How To Build a Healthy Holiday Plate

With holiday celebrations upon us more and more people become aware of what’s on their plate and what the scale says (which, by the way, the scale does not and should not dictate what is on your plate!). It can be confusing to know how to enjoy your favorite holiday foods when you know the scale is going to go up after the new year (remember, does not and should not matter! But I digress). I have created a diagram of how you can build your plate at the holiday dinner table. This way, you have a formula to include healthful foods while also enjoying holiday dishes you have been looking forward to!


First tip that is shown on the diagram is to make half of your plate consist of non-starchy vegetables. Adding lots of these to your plate ensures that you are consuming carbohydrates, adequate fiber, vitamins, and minerals. Examples of how you can include non-starchy vegetables as half of your plate include having a side salad, steamed green beans, coleslaw, roasted brussels sprouts, cooked broccoli, and bok choy just to name a few.


Looking at the other half of the plate, one quarter should be made up of your starchy vegetables. Starchy vegetables provide more fiber as well as a greater source of carbohydrates, the macronutrient our bodies need to create energy for our cells and bodily functions (fun fact: our brain’s primary source for energy is carbohydrates!). If you are having potatoes this holiday season in any form, take note that leaving skins on potatoes adds some extra fiber! Examples of starchy vegetables that are great for your plate include white potatoes, sweet potatoes, corn, green peas, squashes, and carrots. In the starchy vegetable category, grains also fit here because of their starch content! If you don’t want potatoes or carrots with your side salad, you can add whole grain rice, rice berry, or quinoa just to name a few.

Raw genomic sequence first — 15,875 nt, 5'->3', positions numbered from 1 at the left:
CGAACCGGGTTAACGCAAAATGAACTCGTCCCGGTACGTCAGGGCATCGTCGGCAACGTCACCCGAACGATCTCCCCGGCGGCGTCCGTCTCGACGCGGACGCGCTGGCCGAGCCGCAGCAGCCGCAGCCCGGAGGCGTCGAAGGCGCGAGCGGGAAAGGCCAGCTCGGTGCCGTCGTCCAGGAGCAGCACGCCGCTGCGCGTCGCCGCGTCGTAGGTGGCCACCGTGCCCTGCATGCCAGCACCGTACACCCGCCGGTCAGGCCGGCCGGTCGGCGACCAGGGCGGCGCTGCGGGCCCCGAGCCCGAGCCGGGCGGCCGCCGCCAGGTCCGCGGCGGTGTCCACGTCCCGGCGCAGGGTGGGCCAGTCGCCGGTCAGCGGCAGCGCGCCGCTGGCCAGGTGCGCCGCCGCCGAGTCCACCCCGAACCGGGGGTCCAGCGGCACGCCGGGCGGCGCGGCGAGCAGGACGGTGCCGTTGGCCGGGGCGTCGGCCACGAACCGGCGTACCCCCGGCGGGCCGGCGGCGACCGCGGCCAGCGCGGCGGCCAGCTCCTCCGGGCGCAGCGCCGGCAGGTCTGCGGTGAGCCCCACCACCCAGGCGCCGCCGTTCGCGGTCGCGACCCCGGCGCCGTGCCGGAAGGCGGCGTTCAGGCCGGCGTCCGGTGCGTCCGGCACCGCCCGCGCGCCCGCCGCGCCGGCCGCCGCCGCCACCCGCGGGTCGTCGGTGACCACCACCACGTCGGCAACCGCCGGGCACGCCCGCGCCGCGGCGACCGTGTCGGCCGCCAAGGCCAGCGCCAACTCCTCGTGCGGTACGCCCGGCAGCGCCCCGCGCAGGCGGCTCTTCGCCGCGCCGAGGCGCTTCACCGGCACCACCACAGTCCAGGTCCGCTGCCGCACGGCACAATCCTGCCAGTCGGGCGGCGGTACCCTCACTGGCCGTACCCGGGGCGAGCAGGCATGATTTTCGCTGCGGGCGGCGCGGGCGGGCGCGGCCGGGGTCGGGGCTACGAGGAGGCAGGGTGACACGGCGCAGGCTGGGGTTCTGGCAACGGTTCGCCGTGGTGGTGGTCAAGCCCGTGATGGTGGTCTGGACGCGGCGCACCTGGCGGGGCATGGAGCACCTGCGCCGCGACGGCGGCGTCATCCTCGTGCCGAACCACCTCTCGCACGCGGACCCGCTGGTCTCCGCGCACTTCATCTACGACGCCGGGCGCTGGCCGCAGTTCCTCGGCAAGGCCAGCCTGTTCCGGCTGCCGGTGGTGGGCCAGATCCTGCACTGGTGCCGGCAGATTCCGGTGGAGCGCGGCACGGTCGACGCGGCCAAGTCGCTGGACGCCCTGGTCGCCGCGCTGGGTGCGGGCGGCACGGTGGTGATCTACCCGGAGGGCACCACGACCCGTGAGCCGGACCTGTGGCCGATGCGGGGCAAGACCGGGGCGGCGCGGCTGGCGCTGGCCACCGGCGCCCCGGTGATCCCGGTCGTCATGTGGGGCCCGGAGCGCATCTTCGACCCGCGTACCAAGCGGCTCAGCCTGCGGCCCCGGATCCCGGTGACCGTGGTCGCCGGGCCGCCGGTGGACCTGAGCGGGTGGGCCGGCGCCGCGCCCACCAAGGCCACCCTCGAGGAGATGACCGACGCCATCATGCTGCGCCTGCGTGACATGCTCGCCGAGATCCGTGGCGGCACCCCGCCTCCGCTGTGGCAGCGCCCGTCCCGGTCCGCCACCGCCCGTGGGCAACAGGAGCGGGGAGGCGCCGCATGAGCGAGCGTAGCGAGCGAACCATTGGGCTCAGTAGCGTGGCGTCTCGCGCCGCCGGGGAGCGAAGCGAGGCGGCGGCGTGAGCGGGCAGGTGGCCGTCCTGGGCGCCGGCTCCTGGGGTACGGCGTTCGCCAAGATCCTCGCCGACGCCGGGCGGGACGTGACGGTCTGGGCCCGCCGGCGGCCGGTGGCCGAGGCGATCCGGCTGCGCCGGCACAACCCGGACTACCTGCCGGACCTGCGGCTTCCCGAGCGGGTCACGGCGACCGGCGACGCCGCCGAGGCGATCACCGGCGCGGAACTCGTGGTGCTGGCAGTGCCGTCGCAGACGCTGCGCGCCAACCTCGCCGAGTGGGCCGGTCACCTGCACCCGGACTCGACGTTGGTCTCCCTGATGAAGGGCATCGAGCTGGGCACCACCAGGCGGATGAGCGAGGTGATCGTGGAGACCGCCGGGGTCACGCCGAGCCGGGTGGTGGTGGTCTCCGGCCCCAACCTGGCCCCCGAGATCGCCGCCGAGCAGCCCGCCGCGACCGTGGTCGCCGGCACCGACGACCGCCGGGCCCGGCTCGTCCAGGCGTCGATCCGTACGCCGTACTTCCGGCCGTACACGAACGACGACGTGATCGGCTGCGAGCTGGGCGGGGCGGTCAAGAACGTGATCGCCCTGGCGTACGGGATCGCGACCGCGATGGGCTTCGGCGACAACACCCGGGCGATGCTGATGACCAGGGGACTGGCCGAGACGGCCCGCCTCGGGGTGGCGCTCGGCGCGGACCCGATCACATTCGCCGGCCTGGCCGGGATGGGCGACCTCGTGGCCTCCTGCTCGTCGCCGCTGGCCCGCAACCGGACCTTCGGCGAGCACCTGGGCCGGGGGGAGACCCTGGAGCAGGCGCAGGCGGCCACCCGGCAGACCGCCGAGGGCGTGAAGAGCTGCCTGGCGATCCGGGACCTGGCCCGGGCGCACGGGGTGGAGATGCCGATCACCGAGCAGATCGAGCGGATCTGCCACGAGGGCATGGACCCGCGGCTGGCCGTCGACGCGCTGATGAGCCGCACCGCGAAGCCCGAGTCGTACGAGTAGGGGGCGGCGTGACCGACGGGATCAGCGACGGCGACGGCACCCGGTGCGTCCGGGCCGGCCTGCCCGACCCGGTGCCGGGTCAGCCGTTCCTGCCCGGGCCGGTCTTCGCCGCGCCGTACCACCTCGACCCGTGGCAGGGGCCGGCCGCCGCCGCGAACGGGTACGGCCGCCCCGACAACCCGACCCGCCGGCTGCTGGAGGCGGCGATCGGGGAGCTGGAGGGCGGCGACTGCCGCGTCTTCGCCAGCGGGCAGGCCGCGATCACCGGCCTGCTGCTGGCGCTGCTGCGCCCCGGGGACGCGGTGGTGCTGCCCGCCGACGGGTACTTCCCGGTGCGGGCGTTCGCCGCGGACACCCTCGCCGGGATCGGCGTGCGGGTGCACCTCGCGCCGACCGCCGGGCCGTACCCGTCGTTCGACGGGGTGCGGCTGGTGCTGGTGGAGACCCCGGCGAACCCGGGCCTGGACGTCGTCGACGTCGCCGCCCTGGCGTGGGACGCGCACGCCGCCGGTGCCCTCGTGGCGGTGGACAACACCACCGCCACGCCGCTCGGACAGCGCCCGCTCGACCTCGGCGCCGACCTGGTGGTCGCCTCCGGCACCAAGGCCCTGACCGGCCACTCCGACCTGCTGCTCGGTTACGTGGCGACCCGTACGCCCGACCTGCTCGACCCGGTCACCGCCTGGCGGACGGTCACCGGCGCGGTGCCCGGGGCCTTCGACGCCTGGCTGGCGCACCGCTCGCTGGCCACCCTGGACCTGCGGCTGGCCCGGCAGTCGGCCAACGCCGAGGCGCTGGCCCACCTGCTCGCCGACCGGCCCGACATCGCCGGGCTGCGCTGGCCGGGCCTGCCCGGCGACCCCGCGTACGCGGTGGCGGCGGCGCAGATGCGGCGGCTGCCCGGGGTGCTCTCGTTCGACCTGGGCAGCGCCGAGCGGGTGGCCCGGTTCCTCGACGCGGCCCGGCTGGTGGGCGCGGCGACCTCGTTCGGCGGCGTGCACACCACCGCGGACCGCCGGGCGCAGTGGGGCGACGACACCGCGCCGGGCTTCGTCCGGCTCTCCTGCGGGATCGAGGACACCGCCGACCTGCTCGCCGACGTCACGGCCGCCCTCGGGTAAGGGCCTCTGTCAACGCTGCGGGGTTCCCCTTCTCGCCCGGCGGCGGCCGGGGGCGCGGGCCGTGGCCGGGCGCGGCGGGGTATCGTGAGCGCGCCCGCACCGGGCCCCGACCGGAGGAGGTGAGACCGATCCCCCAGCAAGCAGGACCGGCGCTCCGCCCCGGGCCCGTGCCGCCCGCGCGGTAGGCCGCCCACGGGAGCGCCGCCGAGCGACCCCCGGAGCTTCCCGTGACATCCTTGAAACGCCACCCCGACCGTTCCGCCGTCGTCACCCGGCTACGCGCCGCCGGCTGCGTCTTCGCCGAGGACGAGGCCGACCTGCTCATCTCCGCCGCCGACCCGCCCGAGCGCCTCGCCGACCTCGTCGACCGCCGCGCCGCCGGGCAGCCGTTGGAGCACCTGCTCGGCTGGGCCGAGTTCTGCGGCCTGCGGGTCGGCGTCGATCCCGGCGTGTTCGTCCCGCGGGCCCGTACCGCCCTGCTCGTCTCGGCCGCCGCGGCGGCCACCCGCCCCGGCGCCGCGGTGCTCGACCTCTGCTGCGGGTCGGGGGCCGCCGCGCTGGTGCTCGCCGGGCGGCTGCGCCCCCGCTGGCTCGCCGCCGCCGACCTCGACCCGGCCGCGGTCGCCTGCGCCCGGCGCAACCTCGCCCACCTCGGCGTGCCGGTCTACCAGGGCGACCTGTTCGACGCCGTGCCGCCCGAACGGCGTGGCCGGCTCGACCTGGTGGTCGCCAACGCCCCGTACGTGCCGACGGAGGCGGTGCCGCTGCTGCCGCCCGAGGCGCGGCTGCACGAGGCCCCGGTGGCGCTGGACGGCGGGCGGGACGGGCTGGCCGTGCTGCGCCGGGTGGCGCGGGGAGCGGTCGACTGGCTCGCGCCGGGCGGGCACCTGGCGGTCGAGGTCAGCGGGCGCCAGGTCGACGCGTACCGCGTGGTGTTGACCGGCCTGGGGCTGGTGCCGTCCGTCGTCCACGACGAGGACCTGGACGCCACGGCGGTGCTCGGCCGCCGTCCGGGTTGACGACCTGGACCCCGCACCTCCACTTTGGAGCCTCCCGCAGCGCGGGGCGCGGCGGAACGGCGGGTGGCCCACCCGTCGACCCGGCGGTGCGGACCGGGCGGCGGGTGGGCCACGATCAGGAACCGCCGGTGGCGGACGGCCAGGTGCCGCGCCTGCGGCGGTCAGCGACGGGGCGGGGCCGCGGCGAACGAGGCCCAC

The last quarter of your plate should be your protein source. If you like to eat meat or seafood, this is the spot! Beef, pork, poultry, lamb, shellfish, fish are all great protein options. If you prefer plant-based protein, that is also great! In this section you can have lentils, beans, tempeh, tofu, edamame, or chickpeas to name several options. Fun fact, quinoa can act as both a starch and a protein option! It is one of the few grains that contain all nine essential amino acids which makes it a complete protein. Just be sure to consume enough to meet your needs if you plan on using quinoa as your only protein source at that meal. If you don’t think you are able to do that, then add some of another protein source to your dish.


The Bottom Line

The holiday season is meant to be enjoyed, and that may includ